Thursday, October 31, 2013

Tokyo Tonteki Now Open in Katipunan, Quezon City



Tokyo Tonteki: A New Contender in the Japanese Food Scene

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'Tonteki' means pork steak. It is a well-known dish that hailed from Yokkaichi City Mie Prefecture. Tokyo Tonteki is the brainchild of Shusaku Namikawa. On April 15, 2007, the owner, founder, and chef opened his first restaurant in Shibuya Prefecture in Tokyo, Japan. Serving thick cuts of juicy, tender, and flavorful pork steak on a sizzling plate, the establishment was a hit. Shusaku opened three more branches of Tokyo Tonteki in Japan and now, in his first foray in the international market, has put up a branch in Manila. Specifically, in the burgeoning food hub that is the U.P. Town Center.

Tokyo Tonteki Philippines
 
Now open in Katipunan
 
Tokyo Tonteki officially opened on October 21, 2013 and I don’t doubt that it will gain a solid fan base soon. Step through their doors and catch a delicious whiff of slow cooking meat coming from the kitchen. Look around and you will notice the clean, no nonsense interiors that are the exact replica of the Tokyo Tonteki branches in Japan. Take a seat and wait as one their friendly waiters come and hand you your menu. Go through the choices and start with one of their delicious appetizers. Try their Spicy Bean Sprouts (P90) that tastes exactly like kimchi. If you’re looking for something a little different and a lot more sinful, sink your teeth into their Spring Roll of Prosciutto, Avocado, and Onsen Egg (P175). A long, thin slice of salty and slightly chewy prosciutto is wrapped around lettuce leaves, avocado slices, and a perfect soft-boiled egg with a creamy yolk. This decadent concoction is served on a bed of chili mayonnaise that perfectly cuts the richness of all the other ingredients. You may want to share or, if you’re feeling a little indulgent, eat the whole thing by yourself.
Spicy Bean Sprouts
 
Spring Roll of Prosciutto, Avocado, and Onsen Egg
 
Save some room because the best part is the entrée. If you’re visiting Tokyo Tonteki for the first time, then give their namesake a try. It is, after all, what they’re known for. Their meals are served in sets. Each set comes with the meat of your choice (Tonteki, Tonburg, Chicken), rice, miso soup, shredded cabbage, and pickled vegetables. Extra servings of rice, miso soup, and cabbage are free. The Regular Tonteki Set (P350/ 200-250g) is more than enough for one person. Their famous pork steak is slathered in a top secret Tonteki sauce that Shusaku Namikawa himself invented. It closely resembles teriyaki sauce but is slightly saltier and tastier. The pork itself is lean with just enough fat to make it tender and juicy when cooked in their unique low fire method. Bite into the soft and flavorful meat and see if you can suppress the sigh of contentment that will want to escape you. Who would have thought that a humble pork steak could taste that good? No wonder it has its own restaurant.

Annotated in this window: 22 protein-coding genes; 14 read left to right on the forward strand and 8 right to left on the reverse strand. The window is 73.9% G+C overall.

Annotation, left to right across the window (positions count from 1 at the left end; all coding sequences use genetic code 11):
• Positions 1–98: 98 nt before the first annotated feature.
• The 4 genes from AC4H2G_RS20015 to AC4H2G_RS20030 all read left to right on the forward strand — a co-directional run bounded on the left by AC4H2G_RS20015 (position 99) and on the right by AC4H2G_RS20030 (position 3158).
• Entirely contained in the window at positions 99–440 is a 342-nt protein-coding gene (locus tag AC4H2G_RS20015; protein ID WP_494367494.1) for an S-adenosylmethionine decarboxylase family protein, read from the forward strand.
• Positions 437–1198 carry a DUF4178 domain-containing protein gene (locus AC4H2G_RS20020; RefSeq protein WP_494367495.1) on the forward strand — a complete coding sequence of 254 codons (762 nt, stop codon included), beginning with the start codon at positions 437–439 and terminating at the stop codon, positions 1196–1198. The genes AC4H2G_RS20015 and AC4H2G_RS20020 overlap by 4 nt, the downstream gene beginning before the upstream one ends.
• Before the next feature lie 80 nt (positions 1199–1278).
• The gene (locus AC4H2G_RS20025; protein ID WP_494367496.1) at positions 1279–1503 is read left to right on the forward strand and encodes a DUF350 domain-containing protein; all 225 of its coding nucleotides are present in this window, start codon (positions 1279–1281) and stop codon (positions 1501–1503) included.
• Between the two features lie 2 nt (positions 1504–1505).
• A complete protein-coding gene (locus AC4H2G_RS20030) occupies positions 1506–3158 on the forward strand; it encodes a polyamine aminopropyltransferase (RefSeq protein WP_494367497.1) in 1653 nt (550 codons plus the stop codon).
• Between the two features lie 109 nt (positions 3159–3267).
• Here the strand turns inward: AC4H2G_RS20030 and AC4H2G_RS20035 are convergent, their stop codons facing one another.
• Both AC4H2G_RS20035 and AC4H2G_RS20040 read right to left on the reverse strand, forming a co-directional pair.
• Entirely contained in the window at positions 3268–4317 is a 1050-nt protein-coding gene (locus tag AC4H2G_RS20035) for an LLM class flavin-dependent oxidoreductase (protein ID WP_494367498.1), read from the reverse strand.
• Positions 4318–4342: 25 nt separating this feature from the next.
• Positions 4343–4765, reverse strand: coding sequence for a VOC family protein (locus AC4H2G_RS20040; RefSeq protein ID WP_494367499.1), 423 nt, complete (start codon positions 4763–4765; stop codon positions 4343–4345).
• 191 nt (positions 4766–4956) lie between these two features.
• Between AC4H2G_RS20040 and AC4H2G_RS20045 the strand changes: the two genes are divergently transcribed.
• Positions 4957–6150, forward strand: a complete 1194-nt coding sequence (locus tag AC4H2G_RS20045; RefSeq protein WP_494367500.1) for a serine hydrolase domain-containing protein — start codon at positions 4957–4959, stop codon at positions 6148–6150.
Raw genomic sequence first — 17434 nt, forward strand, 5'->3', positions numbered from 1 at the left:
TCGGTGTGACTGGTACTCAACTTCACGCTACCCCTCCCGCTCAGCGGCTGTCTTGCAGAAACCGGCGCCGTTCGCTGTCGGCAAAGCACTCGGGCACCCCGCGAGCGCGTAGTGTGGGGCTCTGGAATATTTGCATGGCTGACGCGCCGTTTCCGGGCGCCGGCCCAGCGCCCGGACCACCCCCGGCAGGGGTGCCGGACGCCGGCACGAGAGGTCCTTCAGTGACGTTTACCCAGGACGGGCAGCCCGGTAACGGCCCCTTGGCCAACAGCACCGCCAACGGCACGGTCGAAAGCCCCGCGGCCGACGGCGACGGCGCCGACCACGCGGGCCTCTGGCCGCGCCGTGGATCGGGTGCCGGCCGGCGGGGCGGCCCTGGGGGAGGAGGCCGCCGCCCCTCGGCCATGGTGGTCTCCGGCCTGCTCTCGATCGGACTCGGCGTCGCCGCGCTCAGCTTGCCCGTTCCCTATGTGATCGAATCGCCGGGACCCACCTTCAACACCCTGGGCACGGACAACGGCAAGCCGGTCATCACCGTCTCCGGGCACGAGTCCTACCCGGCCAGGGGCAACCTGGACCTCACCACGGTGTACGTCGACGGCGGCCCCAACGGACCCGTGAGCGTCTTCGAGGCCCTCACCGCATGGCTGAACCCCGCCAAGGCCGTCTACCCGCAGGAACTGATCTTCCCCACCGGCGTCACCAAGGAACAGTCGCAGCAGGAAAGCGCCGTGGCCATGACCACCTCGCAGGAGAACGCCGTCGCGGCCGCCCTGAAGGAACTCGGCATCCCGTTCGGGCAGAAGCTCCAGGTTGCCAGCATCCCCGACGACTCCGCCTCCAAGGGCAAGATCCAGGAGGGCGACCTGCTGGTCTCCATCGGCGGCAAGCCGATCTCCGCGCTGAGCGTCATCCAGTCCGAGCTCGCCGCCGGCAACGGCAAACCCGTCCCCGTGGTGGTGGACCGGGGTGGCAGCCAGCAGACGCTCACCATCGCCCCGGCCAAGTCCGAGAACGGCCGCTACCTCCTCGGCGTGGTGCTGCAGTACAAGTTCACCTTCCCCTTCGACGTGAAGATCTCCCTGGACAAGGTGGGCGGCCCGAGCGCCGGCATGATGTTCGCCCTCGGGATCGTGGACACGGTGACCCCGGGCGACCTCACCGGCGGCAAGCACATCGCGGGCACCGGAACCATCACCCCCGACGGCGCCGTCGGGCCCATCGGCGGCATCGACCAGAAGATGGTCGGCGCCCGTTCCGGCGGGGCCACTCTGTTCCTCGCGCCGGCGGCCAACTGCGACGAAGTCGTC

Regular Tonteki Set
 

 
Another noteworthy item on Tokyo Tonteki’s menu is the Cheese Tonburg (P350/ 300g). This 100% pure ground pork shaped into a thick patty is served on a sizzling skillet and is topped with two melted slices of ooey gooey American cheddar cheese. It’s a sure hit with kids, hungry athletes, cheese lovers, or anybody with a big appetite.
Cheese Tonburg
 
If you’re not a big fan of pork, fret not because Tokyo Tonteki also serves Chicken Steak (P325/ 200-250g). This dish is not originally found on the menu in Japan but acknowledging the Pinoy fondness for poultry, it was added to the Manila menu. Try it with the Onion Steak Sauce for a sweet kick. 
Chicken Steak
 
After eating one of Tokyo Tonteki’s sets, your pants might feel a little tighter but you’ll have a nice, satisfied smile on your face. Don’t pass up the chance to try their Homemade Almond Pudding (P100). It’s light, milky, and not too sweet. Even if you’re full to bursting, you’re going to finish the whole thing. Trust me, I’m speaking from experience.
Homemade Almond Pudding
Japanese cuisine has always been a staple in the Philippine food scene. Typical Japanese restaurants here in our country have extensive menus, serving anything and everything in one place.  But for the past couple of years, the trend has been to pick a specialty and stick to it. At the forefront of this movement are ramen and tonkatsu. Pinoys have embraced the two aforementioned dishes with gusto and restaurant owners have been quick to capitalize on the craze. Tokyo Tonteki is a welcome alternative that promises to challenge the dominance of ramen and tonkatsu in the hearts of the dining public.
Establishment Info

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